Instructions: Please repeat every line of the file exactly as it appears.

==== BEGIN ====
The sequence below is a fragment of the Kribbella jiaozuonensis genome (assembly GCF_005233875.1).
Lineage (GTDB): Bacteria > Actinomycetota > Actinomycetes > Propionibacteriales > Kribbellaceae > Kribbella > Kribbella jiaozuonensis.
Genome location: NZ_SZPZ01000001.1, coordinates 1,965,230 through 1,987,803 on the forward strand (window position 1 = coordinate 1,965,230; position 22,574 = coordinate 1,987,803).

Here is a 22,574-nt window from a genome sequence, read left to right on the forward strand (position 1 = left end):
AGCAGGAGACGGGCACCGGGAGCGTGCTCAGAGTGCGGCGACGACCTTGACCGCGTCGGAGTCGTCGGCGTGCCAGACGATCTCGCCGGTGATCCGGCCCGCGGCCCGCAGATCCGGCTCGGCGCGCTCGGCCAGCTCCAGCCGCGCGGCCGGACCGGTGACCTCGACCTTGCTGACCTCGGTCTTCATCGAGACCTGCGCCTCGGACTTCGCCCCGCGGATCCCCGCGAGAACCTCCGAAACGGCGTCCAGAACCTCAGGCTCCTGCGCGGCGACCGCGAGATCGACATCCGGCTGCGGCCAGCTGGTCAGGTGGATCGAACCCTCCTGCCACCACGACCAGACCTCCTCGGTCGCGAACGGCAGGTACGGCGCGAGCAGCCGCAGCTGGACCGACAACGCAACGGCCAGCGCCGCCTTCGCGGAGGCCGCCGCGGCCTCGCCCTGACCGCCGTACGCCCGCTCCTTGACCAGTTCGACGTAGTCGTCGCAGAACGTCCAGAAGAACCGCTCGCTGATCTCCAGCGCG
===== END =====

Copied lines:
The sequence below is a fragment of the Kribbella jiaozuonensis genome (assembly GCF_005233875.1).
Lineage (GTDB): Bacteria > Actinomycetota > Actinomycetes > Propionibacteriales > Kribbellaceae > Kribbella > Kribbella jiaozuonensis.
Genome location: NZ_SZPZ01000001.1, coordinates 1,965,230 through 1,987,803 on the forward strand (window position 1 = coordinate 1,965,230; position 22,574 = coordinate 1,987,803).

Here is a 22,574-nt window from a genome sequence, read left to right on the forward strand (position 1 = left end):
AGCAGGAGACGGGCACCGGGAGCGTGCTCAGAGTGCGGCGACGACCTTGACCGCGTCGGAGTCGTCGGCGTGCCAGACGATCTCGCCGGTGATCCGGCCCGCGGCCCGCAGATCCGGCTCGGCGCGCTCGGCCAGCTCCAGCCGCGCGGCCGGACCGGTGACCTCGACCTTGCTGACCTCGGTCTTCATCGAGACCTGCGCCTCGGACTTCGCCCCGCGGATCCCCGCGAGAACCTCCGAAACGGCGTCCAGAACCTCAGGCTCCTGCGCGGCGACCGCGAGATCGACATCCGGCTGCGGCCAGCTGGTCAGGTGGATCGAACCCTCCTGCCACCACGACCAGACCTCCTCGGTCGCGAACGGCAGGTACGGCGCGAGCAGCCGCAGCTGGACCGACAACGCAACGGCCAGCGCCGCCTTCGCGGAGGCCGCCGCGGCCTCGCCCTGACCGCCGTACGCCCGCTCCTTGACCAGTTCGACGTAGTCGTCGCAGAACGTCCAGAAGAACCGCTCGCTGATCTCCAGCGCG